As the specter of the automation and artificial intelligence continue to advance, slowly replacing more and more blue-collar jobs, Dave Pressler imagines a parallel universe in which his classic robot characters must show up for factory work the same way we begrudgingly did at the turn of the 20th century. “We’re having another industrial revolution right now, but most people aren’t really talking about it,” explains Pressler. “There’s all this rhetoric about immigrants coming in and stealing blue-collar jobs, but it’s not really true. It’s the same thing that happened in the 1800s when local furniture-makers and garment makers were suddenly replaced by factories powered by steam and assembly-line workers. We’re seeing the same kind of job displacement that we did at the start of the 20th century, but this time it’s being driven by automation and AI.”
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Telluride Arts’ HQ gallery in Telluride, CO presents, Mid-Summer Mardi Gras, a group exhibit featuring seven artists from New Orleans, Louisiana. The show will be on display beginning July 31, 2019 and runs through the month of August 2019.
Addressing the intersection of art and science through a series of mixed media paintings, the work is an abstract visualization of the processes occurring beneath the forest floor. The Mycelia series incorporate white fibers that represent the Hyphae, fine branching tubes that are important structures required for the growth of tree species. Other pieces are a composite of observational drawings and patterns taken from early botanic studies. Inspired and informed by the writings of British naturalist Robert Macfarlane, the artist is pleased that the show is opening a month after the publication of his new book Underland. The connection between the human and natural worlds and the urgency to address current issues regarding the health and future of our landscape is what Nemirov is interested in communicating through visual works that depict the mystery and complexity of the invisible process that is the mychorrhizal network.
Jim Herrington is a photographer whose portraits of celebrities including Benny Goodman, Willie Nelson, The Rolling Stones, Cormac McCarthy, Morgan Freeman and Dolly Parton have appeared on the pages of Vanity Fair, Rolling Stone, Esquire, GQ, Outside and The New York Times as well as on scores of album covers.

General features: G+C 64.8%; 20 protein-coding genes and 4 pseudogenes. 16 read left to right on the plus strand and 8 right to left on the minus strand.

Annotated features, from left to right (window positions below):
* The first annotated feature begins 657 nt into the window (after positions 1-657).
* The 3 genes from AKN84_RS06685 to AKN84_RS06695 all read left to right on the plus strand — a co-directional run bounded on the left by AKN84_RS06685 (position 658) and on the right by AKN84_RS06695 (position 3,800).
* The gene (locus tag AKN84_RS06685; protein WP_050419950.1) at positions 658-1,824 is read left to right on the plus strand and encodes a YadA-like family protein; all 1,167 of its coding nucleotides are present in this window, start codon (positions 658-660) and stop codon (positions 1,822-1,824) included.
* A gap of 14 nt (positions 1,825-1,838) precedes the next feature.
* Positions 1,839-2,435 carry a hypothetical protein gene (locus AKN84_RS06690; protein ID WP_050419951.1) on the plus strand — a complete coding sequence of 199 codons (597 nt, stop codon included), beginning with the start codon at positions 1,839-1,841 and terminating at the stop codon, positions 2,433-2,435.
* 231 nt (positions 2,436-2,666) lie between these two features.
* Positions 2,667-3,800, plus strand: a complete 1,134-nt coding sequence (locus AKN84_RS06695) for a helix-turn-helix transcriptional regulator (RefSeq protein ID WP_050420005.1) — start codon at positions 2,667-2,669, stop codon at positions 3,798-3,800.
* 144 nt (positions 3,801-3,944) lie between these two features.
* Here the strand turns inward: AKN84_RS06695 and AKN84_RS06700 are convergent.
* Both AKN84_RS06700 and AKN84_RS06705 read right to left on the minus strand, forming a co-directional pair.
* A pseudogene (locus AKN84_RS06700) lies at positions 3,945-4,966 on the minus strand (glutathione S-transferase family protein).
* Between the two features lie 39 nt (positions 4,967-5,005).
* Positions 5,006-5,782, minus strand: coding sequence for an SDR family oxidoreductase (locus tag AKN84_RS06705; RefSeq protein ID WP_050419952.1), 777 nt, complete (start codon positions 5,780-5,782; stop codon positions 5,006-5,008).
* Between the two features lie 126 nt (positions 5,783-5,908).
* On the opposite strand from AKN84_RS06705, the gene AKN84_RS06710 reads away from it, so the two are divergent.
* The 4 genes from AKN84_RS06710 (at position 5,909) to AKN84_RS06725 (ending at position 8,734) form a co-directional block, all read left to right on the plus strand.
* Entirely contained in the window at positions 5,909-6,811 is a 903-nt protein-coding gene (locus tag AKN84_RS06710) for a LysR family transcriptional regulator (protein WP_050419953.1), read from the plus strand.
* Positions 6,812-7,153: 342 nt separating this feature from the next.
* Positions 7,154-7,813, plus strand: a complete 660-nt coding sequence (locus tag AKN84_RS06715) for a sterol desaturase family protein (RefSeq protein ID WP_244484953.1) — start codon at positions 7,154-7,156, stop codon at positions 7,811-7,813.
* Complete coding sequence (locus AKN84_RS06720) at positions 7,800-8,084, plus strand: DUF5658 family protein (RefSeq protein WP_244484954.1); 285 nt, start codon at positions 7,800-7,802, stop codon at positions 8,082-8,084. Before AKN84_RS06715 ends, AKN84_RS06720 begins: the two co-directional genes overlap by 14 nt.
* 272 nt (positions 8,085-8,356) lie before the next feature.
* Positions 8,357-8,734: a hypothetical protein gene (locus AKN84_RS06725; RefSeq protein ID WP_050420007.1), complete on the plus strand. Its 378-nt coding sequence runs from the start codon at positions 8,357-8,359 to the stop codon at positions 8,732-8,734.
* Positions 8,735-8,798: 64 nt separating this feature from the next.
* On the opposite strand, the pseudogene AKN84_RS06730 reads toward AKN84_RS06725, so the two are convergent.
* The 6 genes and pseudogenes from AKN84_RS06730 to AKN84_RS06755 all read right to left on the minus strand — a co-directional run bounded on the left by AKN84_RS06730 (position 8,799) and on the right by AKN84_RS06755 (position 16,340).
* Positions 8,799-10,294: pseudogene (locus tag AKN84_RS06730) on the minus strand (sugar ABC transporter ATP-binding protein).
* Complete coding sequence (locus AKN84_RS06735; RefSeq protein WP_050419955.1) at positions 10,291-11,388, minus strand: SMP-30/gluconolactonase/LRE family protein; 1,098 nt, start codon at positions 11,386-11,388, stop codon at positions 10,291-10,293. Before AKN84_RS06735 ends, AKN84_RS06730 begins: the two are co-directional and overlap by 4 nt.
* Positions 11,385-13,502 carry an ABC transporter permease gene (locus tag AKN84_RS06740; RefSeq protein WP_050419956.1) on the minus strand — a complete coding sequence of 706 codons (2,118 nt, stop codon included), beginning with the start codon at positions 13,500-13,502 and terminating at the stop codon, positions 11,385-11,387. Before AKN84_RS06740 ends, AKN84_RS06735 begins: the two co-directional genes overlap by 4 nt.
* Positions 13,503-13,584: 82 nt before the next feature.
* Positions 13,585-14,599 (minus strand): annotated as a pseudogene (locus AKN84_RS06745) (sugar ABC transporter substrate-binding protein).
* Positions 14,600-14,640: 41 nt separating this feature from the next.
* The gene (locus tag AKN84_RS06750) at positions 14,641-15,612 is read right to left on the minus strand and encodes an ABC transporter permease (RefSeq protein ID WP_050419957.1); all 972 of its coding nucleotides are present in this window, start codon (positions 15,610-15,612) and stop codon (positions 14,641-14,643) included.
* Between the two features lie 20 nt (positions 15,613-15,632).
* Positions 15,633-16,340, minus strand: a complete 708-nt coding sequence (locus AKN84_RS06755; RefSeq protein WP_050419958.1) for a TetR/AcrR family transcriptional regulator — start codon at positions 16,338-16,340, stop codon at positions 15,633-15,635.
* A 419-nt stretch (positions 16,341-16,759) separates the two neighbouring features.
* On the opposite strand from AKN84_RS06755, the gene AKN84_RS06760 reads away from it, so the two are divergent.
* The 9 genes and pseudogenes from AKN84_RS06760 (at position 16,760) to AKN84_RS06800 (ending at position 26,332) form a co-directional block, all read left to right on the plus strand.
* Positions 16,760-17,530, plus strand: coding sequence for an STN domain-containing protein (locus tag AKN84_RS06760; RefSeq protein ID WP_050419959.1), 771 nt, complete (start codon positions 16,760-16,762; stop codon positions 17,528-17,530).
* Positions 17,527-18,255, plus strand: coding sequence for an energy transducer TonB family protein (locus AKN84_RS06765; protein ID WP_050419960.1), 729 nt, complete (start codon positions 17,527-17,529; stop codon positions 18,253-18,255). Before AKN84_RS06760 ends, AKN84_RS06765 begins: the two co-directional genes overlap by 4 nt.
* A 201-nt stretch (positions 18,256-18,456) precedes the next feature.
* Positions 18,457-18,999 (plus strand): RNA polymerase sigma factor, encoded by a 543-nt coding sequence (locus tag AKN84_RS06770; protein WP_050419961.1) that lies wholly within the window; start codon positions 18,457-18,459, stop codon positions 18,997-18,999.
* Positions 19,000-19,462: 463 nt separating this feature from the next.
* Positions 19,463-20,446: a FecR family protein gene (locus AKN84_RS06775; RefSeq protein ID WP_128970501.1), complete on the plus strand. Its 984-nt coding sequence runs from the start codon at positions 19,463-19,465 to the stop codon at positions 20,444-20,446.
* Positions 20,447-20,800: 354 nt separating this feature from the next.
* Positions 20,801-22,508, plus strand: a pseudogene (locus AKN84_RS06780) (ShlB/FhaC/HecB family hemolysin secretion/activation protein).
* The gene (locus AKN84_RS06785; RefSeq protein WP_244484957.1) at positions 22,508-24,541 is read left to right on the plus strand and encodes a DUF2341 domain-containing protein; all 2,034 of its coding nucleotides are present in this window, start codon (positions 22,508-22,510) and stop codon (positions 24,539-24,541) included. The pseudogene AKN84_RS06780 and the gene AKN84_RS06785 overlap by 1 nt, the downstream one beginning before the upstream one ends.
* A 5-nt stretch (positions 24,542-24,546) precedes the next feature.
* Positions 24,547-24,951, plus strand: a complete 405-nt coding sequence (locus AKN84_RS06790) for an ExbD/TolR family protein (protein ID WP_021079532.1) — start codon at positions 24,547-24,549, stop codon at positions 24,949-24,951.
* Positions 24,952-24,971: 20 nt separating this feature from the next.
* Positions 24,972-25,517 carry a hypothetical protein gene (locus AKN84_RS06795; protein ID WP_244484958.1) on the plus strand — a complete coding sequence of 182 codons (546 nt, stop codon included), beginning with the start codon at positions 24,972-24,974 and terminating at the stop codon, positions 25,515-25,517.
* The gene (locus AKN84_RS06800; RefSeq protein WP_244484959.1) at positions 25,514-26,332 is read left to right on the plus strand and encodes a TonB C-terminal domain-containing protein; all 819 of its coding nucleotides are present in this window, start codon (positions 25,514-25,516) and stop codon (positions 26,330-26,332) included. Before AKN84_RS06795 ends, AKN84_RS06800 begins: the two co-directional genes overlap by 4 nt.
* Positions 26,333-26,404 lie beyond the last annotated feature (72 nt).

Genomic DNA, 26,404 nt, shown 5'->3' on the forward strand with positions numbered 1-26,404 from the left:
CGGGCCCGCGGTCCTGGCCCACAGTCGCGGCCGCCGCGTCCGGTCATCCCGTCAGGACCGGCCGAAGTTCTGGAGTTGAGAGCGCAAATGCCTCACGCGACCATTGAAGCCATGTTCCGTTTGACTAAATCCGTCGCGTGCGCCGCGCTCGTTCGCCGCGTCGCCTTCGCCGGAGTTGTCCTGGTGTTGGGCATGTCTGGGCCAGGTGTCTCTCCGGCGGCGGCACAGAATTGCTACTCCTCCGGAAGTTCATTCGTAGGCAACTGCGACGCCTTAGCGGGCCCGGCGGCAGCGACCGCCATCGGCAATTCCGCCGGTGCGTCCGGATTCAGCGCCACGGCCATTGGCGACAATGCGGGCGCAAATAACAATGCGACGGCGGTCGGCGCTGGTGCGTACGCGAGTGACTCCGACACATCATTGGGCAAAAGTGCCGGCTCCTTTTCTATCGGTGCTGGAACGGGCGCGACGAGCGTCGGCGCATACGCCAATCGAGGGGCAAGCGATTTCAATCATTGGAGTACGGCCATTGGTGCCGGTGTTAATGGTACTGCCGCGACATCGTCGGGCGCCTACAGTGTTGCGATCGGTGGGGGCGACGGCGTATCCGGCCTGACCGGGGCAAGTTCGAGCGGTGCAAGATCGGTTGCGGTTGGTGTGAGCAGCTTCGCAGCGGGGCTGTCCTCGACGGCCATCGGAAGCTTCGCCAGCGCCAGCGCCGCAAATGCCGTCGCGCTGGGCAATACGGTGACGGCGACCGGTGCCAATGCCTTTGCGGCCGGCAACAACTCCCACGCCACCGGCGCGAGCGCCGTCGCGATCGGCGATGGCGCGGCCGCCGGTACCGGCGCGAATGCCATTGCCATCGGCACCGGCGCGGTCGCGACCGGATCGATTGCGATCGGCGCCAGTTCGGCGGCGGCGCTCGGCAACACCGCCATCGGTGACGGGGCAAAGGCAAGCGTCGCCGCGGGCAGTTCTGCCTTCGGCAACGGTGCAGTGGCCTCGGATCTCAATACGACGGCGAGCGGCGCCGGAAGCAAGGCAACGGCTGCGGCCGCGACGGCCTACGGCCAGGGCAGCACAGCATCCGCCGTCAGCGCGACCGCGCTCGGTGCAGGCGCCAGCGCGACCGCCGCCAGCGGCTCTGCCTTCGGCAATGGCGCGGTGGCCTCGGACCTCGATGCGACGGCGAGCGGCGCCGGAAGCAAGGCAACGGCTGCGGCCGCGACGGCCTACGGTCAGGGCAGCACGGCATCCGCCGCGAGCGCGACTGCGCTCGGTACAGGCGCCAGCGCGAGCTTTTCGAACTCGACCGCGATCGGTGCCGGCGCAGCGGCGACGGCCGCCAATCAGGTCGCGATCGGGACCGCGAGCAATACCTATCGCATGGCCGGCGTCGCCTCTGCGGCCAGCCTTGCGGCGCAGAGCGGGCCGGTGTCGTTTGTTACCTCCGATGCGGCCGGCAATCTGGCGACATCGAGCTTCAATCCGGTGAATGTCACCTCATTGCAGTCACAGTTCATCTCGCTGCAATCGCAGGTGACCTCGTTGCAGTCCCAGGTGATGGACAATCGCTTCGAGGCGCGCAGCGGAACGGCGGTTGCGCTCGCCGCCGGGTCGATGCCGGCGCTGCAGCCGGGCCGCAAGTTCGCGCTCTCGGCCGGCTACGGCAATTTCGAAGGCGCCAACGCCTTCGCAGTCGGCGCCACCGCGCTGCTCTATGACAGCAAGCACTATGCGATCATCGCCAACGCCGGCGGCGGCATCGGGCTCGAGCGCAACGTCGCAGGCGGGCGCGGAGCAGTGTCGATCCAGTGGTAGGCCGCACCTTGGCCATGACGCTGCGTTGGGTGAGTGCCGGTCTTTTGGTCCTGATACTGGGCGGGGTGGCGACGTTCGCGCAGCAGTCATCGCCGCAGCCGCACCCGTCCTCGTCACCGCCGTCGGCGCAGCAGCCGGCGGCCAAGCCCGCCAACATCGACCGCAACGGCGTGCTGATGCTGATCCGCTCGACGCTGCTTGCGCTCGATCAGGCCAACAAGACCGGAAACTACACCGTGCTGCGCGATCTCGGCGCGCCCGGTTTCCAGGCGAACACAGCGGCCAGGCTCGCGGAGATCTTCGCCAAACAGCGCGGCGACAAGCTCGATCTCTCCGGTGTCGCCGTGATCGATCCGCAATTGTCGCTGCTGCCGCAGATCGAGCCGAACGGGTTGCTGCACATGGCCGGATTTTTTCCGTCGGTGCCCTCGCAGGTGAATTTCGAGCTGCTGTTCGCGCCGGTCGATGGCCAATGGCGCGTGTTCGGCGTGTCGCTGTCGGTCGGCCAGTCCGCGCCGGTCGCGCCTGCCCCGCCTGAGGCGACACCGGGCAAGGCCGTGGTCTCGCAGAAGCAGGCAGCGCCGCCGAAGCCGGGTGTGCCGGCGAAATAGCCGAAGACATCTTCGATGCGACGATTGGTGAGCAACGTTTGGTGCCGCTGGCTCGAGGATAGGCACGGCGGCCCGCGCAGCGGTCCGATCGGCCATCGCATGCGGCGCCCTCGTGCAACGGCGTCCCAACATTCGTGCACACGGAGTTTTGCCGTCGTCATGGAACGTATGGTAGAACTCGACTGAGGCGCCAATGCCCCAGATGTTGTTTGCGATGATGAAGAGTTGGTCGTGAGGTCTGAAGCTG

In her exhibit, Chromatic Concepts, Megan Padilla explores and studies the perception, depth, and stunning gradients of color through the nature of alcohol inks, creating original abstract pieces that are both dramatic in composition and color. The alcohol inks provide vibrant, colorful effects. It offers little control, while the harmony in color combinations deliver some sense of order through fluid movement and a visual experience to engage the viewers. Padilla is able to manipulate the medium by utilizing various techniques and tools that create colorful, contemporary elements and textures.
Matt Kroll is a landscape and fine art photographer based in Telluride, CO. His photography is inspired by vast mountains, desert, and ocean landscapes as well as the beauty that comes with the simple and finer parts of the world. From black and white, minimalist photographs to vibrant colorful landscapes, his photography captures a unique view of our world.
In her exhibit, Moons, Ally Crilly explores her relationship with the moon and its power. The beauty, the pull, and the altered state it puts her in. She is particularly curious about indigenous cultures’ respect to the moon. Crilly loves the names given to the different moons by different cultures. She is also learning to love painting portraits. “I find a human with a moon so beautiful and these portraits will try to convey the magic of the moon and our relationship to it.”
This series was painted as a reflection and re-examination of Elisa Gomez’s studies of nature and traveling. With a much more loose and flowing approach, Gomez wanted to express the connection she has with music and nature and how they feed into one another. She strives to break barriers within this body of work, creating colors and textures that are free of spatial separations and less linear. This series comes from a place where Gomez’s expression loses words and can only be shown through her paintings.